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  1. Agustin's Linux Manual
  2. System Administration
  3. About the Author
  4. Contents
  5. Administration
  6. Terminals
  7. Command Basics
  8. Root Directory
  9. Executing Commands
  10. File specs
  11. File Permission
  12. How permissions are assigned
  13. Change ownership chown
  14. Running multiple commands
  15. Killing Processes
  16. Bash configuration files
  17. VI Editor
  18. Creating path environment
  19. Midnight Commander
  20. Linuxconf Utility
  21. Networking
  22. Domain Name Service DNS
  23. Router and Gateway
  24. Adding Users
  25. User Accounts
  26. Managing Groups
  27. Mounting File System
  28. NFS Mounts
  29. Disk Quotas
  30. Run levels
  31. Linuxconf Control
  32. Mandrake Control Center
  33. Creating a Boot Disk
  34. Switching Boot Mode
  35. Hardware Configurations
  36. Printer Configuration
  37. Installing Printers
  38. Samba Printer
  39. Managing services
  40. Managing Users
  41. Program Scheduler
  42. Software Management
  43. Installing CUPS

Implementing disk quotas

Quotas are used to manage storage in distributed environments. Disk quotas are abilities to manage and limit disk resources to those who abuse the system in the form of storage facility.

Disk quotas allow you to monitor the amount of disk space left against the limit assigned to individual users or groups. Disk quotas can be controlled by per volume, per user and per group. If you suspect that a particular user is using disk space to download files from the Internet and is consuming a considerable amount of space… limit their space with quotas.

Note. My advice is not to assign individual quotas, especially if you have hundreds of users in your server. That will lead to administrative nightmares. Set quotas for individuals only when there is a compelling reason to do so.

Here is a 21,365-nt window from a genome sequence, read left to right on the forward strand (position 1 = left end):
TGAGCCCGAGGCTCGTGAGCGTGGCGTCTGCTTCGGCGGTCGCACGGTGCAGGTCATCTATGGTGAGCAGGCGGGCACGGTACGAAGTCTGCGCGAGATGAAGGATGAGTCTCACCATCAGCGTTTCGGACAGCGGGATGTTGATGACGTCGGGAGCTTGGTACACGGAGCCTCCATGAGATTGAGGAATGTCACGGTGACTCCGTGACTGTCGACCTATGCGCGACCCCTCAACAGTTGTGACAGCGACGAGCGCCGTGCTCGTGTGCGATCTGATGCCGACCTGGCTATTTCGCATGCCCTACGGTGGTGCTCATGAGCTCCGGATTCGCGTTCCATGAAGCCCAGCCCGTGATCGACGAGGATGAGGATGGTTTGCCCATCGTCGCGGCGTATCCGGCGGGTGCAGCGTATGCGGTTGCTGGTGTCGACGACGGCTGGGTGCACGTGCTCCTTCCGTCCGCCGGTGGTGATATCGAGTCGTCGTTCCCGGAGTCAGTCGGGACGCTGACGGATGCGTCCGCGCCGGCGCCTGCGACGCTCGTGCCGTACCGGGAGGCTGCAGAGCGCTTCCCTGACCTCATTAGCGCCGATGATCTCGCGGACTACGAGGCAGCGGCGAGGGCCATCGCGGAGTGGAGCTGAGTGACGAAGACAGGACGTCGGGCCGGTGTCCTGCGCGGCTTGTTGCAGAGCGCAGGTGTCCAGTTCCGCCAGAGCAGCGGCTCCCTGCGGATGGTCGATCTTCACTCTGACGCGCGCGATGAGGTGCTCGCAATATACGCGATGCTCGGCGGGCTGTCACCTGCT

Set quotas default is not the best way to set quotas; however you can use this option to set quotas for default user and default group. Before you can set quotas, a partition or volume must be quota enabled in the local access option.

File systems => Access local drive => Select and click on a partition => Options => User quota enabled.

After the partition's quota is enabled, quotas will be available in any part, such as in user accounts and group definitions.

User Information
Fig. 3.28

In the user property the quota is enabled per user The following is the group's property setting, very similar to the user's property.

The quotas are set in Mega Bytes. All quotas assigned to a group will be applied to all members in that group.

User Information
Fig. 3.29

Soft limit: the soft limit is a time limit set by the administrator. Users can exceed the soft limits assigned to them, but only for a limited amount of time--the time limit set by the administrator.

Grace period: This is governing the soft limit. When grace period is set; it acts as a borderline and times out. When a user reaches soft limit, grace period sent a warning to the user indicating that his limit is in violation.

Hard Limit: The hard limit represents an absolute limit on the resource, blocks or inodes, which the user can never exceed under any circumstances.

Effect of quotas on users

The following are the major effects of quotas on users:

  • On soft limit, if a user exceeds the space limit (blocks or inodes), the timer is started. If the user then reduces usage, the timer is turned off and all returns to normal. But if the user has not reduced usage when the timer expires, any further attempts to acquire space resources fails, and the user receives error messages saying that the file system is full. These messages persist until the user reduces usage under the soft limit level.
  • If a user reaches the hard limit at any time, the system will warn the user that there is not enough space and will automatically lock the space usage.